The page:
And before I go, I must say I am very impressed to see that Firefox's spell checker includes the word "cottaging" in it's dictionary - you just dont get such perviness with closed source software products! It's a shame the word "Firefox's" isint in their dictionary though!

                  1. John Smith 19 Gold badge

                    Re: Sir

                    "And before I go, I must say I am very impressed to see that Firefox's spell checker includes the word "cottaging" in it's dictionary - you just dont get such perviness with closed source software products! "

                    A little homage to Alan Turning perhaps?

                    Ever since I saw a rather delightful interview with a women dev who described the OO paradigm with an analogy involving "Bottoms and tops" I've been less surprised about such matters.

                    After all what is the Internet made for?

              3. John Smith 19 Gold badge

                Re: "Theresa May, writing in The Sun"

                "There's definitely something about that head-girl-at-her-public-school thing that I imagine has many a Tory supporter reaching for their gimp mask and eagerly submitting to a bit of extreme discipline."

                Just to be clear I have *no* problem with anyone of any political persuasion pursuing any interests with any *consenting* adults (with or without a gimp mask :) ).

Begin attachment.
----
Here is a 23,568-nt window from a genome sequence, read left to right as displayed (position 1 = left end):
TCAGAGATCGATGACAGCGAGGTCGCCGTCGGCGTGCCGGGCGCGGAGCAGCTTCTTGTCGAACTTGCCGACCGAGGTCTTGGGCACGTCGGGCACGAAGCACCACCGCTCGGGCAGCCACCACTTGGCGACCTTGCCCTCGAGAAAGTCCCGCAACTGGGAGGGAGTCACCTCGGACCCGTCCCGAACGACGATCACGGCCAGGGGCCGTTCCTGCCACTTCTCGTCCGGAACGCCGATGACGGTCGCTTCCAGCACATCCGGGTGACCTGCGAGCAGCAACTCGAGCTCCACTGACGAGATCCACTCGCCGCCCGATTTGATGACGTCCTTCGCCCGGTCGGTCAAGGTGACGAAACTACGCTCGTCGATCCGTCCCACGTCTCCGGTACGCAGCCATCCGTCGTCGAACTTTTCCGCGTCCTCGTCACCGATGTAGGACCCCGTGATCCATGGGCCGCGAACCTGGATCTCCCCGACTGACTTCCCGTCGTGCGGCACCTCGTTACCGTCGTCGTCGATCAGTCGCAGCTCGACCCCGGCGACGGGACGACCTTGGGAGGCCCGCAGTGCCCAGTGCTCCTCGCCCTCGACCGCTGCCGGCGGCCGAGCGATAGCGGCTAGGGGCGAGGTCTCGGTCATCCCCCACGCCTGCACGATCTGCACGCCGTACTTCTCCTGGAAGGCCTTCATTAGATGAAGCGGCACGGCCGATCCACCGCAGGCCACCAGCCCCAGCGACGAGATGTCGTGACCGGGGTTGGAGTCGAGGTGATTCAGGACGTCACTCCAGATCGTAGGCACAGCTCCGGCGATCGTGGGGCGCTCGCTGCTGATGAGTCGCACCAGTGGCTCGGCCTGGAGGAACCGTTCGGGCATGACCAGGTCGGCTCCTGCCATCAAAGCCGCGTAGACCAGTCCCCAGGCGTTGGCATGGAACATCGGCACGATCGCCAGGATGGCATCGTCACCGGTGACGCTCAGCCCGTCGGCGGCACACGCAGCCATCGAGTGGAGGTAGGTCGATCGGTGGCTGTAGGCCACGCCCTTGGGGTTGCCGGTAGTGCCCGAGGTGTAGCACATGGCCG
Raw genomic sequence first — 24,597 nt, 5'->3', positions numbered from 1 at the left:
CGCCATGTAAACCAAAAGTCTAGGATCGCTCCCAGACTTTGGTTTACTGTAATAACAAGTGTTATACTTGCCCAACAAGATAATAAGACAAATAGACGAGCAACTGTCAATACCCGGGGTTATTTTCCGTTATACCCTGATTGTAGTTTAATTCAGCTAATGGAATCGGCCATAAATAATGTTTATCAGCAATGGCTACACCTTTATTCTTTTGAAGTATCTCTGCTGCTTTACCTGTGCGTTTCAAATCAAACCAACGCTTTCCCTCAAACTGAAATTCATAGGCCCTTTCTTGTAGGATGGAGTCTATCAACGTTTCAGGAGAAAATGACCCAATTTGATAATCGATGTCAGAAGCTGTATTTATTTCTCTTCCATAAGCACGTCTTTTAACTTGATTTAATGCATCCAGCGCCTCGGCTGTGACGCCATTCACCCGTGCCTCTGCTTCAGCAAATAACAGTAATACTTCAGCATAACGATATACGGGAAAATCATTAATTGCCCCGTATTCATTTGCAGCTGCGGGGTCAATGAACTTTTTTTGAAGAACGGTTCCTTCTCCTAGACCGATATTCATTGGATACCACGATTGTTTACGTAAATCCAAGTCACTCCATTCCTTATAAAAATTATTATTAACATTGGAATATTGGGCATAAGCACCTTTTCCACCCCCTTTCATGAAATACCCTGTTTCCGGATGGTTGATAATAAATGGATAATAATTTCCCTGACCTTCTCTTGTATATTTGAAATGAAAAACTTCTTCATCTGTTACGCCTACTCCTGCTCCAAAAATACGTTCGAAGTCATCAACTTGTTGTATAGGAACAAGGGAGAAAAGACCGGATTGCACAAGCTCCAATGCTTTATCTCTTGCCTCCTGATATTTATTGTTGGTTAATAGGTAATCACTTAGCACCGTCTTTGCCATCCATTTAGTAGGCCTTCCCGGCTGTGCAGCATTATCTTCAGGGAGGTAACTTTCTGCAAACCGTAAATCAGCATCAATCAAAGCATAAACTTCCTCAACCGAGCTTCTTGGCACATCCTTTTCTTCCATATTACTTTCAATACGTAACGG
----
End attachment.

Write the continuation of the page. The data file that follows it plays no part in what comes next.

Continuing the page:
It's not my business.

                And frankly it should not be the business of *any* government either.

      2. Adrian 4

        Re: "Theresa May, writing in The Sun"

        "They then used internet data analysis to find other suspected paedophiles,"

        I wonder how many of the suspected paedophiles were actual paedophiles. The quote doesn't mention whether they were guilty, or merely innocent bystanders drawn in by analysts who thought they looked suspicious.

        1. LaeMing
          Black Helicopters

          Re: "Theresa May, writing in The Sun"

          "The quote doesn't mention whether they were guilty" so it is safe to say most weren't. They would be bragging convictions if they had got any reasonable number.

  3. ACx

    Im cool with this once the official secrets act is dropped, and every elected official and every one employed and known to them has all of their electronic communications dumped directly to an open government website.

    BTW, why are democratic governments so scared of their citizens that they need to behave like dictators?

    1. Captain Hogwash

      Re: "why are democratic governments so scared ...?"

      Because the country is massively in debt and the cuts haven't really started to bite yet. Once they do then the aforementioned citizens might show their displeasure. It would therefore be prudent to ensure such avenues as were used across a number of Arab countries are not open to them. BTW, it's probably not an initiative coming from the government so much as the civil service. Although I'm sure there are plenty of government members who didn't really need persuading - just as was probably the case with the previous lot. Now that I've identified myself online as either a conspiracy theorist nutcase or a dangerous perceptive intellectual I'm wondering if, in either case, I have nothing to fear. Oh well, keep calm and carry on I suppose.

    2. Sir Runcible Spoon